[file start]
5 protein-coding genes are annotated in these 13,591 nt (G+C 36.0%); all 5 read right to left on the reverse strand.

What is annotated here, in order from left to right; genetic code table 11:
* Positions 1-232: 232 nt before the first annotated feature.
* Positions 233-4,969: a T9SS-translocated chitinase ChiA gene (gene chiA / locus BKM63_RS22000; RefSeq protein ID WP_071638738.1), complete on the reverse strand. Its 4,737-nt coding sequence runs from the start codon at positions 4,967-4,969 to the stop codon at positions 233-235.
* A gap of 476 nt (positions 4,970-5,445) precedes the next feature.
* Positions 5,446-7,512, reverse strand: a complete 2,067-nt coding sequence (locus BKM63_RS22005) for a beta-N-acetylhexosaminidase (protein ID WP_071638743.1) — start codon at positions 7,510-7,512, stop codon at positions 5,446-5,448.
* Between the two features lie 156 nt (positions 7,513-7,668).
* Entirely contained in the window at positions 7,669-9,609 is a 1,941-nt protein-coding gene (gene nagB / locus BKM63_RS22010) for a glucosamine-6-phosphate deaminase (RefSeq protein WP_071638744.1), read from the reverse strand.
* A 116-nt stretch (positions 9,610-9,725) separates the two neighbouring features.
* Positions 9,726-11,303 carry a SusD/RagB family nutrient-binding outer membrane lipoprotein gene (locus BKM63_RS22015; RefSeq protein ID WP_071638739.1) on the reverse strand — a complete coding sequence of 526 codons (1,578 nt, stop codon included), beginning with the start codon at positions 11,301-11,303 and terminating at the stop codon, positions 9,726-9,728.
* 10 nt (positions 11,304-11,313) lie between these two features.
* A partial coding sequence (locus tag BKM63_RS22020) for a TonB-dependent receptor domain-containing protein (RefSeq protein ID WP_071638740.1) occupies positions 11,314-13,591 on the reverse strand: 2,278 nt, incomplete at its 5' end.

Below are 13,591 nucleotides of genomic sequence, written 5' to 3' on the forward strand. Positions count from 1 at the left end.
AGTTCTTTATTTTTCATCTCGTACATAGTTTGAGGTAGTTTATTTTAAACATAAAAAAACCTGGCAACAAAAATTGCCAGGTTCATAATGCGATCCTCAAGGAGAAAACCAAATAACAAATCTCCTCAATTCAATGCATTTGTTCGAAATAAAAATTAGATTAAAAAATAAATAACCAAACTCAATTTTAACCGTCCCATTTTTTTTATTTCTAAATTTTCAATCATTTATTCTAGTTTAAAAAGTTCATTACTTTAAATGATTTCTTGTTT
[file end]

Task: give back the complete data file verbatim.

5 protein-coding genes are annotated in these 13,591 nt (G+C 36.0%); all 5 read right to left on the reverse strand.

What is annotated here, in order from left to right; genetic code table 11:
* Positions 1-232: 232 nt before the first annotated feature.
* Positions 233-4,969: a T9SS-translocated chitinase ChiA gene (gene chiA / locus BKM63_RS22000; RefSeq protein ID WP_071638738.1), complete on the reverse strand. Its 4,737-nt coding sequence runs from the start codon at positions 4,967-4,969 to the stop codon at positions 233-235.
* A gap of 476 nt (positions 4,970-5,445) precedes the next feature.
* Positions 5,446-7,512, reverse strand: a complete 2,067-nt coding sequence (locus BKM63_RS22005) for a beta-N-acetylhexosaminidase (protein ID WP_071638743.1) — start codon at positions 7,510-7,512, stop codon at positions 5,446-5,448.
* Between the two features lie 156 nt (positions 7,513-7,668).
* Entirely contained in the window at positions 7,669-9,609 is a 1,941-nt protein-coding gene (gene nagB / locus BKM63_RS22010) for a glucosamine-6-phosphate deaminase (RefSeq protein WP_071638744.1), read from the reverse strand.
* A 116-nt stretch (positions 9,610-9,725) separates the two neighbouring features.
* Positions 9,726-11,303 carry a SusD/RagB family nutrient-binding outer membrane lipoprotein gene (locus BKM63_RS22015; RefSeq protein ID WP_071638739.1) on the reverse strand — a complete coding sequence of 526 codons (1,578 nt, stop codon included), beginning with the start codon at positions 11,301-11,303 and terminating at the stop codon, positions 9,726-9,728.
* 10 nt (positions 11,304-11,313) lie between these two features.
* A partial coding sequence (locus tag BKM63_RS22020) for a TonB-dependent receptor domain-containing protein (RefSeq protein ID WP_071638740.1) occupies positions 11,314-13,591 on the reverse strand: 2,278 nt, incomplete at its 5' end.

Below are 13,591 nucleotides of genomic sequence, written 5' to 3' on the forward strand. Positions count from 1 at the left end.
AGTTCTTTATTTTTCATCTCGTACATAGTTTGAGGTAGTTTATTTTAAACATAAAAAAACCTGGCAACAAAAATTGCCAGGTTCATAATGCGATCCTCAAGGAGAAAACCAAATAACAAATCTCCTCAATTCAATGCATTTGTTCGAAATAAAAATTAGATTAAAAAATAAATAACCAAACTCAATTTTAACCGTCCCATTTTTTTTATTTCTAAATTTTCAATCATTTATTCTAGTTTAAAAAGTTCATTACTTTAAATGATTTCTTGTTT